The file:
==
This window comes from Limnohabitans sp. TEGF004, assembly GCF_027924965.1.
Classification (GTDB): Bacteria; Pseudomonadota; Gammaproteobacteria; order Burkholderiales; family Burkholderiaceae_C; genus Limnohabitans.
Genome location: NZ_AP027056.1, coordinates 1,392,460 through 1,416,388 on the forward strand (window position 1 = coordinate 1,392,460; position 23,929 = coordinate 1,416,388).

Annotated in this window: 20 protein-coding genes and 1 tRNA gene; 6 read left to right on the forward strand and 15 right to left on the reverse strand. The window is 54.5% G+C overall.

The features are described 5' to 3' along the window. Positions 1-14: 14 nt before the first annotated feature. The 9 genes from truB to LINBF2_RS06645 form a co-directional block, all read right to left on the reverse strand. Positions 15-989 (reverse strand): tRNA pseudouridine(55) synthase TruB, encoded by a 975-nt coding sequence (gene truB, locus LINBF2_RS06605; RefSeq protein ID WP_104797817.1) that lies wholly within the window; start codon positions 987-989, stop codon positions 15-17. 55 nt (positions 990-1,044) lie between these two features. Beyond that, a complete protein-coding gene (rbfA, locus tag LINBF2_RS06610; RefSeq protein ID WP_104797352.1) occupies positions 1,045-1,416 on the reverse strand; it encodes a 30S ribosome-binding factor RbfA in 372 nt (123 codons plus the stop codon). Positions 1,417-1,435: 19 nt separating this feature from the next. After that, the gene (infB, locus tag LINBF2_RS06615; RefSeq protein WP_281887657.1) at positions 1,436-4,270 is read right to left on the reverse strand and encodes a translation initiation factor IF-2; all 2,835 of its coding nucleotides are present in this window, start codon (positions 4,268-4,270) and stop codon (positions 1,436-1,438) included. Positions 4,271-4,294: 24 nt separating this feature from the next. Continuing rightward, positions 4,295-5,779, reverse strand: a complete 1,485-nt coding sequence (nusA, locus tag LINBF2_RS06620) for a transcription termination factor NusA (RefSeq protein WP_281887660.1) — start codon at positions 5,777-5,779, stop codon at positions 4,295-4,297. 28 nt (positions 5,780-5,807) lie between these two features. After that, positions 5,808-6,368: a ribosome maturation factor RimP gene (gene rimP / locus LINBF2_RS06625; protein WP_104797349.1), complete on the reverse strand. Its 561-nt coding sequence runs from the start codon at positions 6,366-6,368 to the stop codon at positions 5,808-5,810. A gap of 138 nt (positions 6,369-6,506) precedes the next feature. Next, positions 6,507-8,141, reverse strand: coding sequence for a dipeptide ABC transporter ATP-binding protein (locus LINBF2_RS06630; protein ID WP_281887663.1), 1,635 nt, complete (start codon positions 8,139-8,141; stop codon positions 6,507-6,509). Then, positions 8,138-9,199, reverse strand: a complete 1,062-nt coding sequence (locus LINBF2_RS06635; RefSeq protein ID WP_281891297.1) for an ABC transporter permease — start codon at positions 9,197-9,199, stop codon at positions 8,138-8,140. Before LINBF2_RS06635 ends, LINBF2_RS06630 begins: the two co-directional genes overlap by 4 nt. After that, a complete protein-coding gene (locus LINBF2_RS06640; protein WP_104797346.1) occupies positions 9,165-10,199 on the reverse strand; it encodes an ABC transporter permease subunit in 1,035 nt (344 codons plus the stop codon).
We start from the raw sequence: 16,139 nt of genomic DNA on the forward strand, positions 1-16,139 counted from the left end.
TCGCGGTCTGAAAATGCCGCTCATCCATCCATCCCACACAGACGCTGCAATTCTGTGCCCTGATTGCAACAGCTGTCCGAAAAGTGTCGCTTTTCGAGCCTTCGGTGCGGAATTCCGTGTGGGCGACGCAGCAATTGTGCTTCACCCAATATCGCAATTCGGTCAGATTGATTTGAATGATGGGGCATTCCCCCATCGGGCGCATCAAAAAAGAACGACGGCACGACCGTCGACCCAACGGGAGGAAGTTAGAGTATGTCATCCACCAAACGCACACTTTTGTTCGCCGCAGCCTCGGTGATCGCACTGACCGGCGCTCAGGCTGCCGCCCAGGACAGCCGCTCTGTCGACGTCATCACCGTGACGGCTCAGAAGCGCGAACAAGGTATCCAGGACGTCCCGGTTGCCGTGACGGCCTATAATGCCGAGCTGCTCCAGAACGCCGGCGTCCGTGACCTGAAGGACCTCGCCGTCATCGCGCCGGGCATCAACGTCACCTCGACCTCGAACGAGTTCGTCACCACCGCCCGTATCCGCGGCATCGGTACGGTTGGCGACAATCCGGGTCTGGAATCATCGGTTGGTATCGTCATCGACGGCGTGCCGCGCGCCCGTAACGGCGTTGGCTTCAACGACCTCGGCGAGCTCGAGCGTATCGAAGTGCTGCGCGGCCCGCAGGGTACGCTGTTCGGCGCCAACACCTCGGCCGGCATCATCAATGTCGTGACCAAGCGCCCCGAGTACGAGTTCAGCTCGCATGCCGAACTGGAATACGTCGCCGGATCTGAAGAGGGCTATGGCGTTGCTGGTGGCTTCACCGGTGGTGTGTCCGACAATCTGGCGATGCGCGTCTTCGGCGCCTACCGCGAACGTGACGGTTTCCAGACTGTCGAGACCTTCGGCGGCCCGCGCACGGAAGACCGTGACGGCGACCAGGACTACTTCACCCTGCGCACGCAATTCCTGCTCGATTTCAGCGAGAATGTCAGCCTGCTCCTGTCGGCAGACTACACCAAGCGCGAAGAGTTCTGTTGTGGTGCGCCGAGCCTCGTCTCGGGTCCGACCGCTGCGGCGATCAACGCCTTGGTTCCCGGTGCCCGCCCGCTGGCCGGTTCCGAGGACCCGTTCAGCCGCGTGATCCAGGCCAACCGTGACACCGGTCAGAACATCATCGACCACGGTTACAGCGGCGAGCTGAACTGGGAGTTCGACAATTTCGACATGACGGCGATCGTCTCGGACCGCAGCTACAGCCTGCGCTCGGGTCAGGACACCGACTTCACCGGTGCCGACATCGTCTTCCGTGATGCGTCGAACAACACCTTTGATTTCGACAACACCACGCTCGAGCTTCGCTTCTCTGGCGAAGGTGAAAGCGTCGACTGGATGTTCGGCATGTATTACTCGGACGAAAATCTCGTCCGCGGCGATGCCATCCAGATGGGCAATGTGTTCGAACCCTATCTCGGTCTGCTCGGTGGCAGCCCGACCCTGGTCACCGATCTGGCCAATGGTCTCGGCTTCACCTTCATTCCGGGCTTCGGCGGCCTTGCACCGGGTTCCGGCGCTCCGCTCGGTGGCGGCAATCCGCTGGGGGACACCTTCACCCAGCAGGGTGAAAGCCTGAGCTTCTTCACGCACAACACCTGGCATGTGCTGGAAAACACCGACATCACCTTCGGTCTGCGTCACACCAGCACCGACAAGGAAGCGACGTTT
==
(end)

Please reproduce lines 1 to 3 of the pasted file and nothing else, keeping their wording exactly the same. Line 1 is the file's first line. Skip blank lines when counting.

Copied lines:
This window comes from Limnohabitans sp. TEGF004, assembly GCF_027924965.1.
Classification (GTDB): Bacteria; Pseudomonadota; Gammaproteobacteria; order Burkholderiales; family Burkholderiaceae_C; genus Limnohabitans.
Genome location: NZ_AP027056.1, coordinates 1,392,460 through 1,416,388 on the forward strand (window position 1 = coordinate 1,392,460; position 23,929 = coordinate 1,416,388).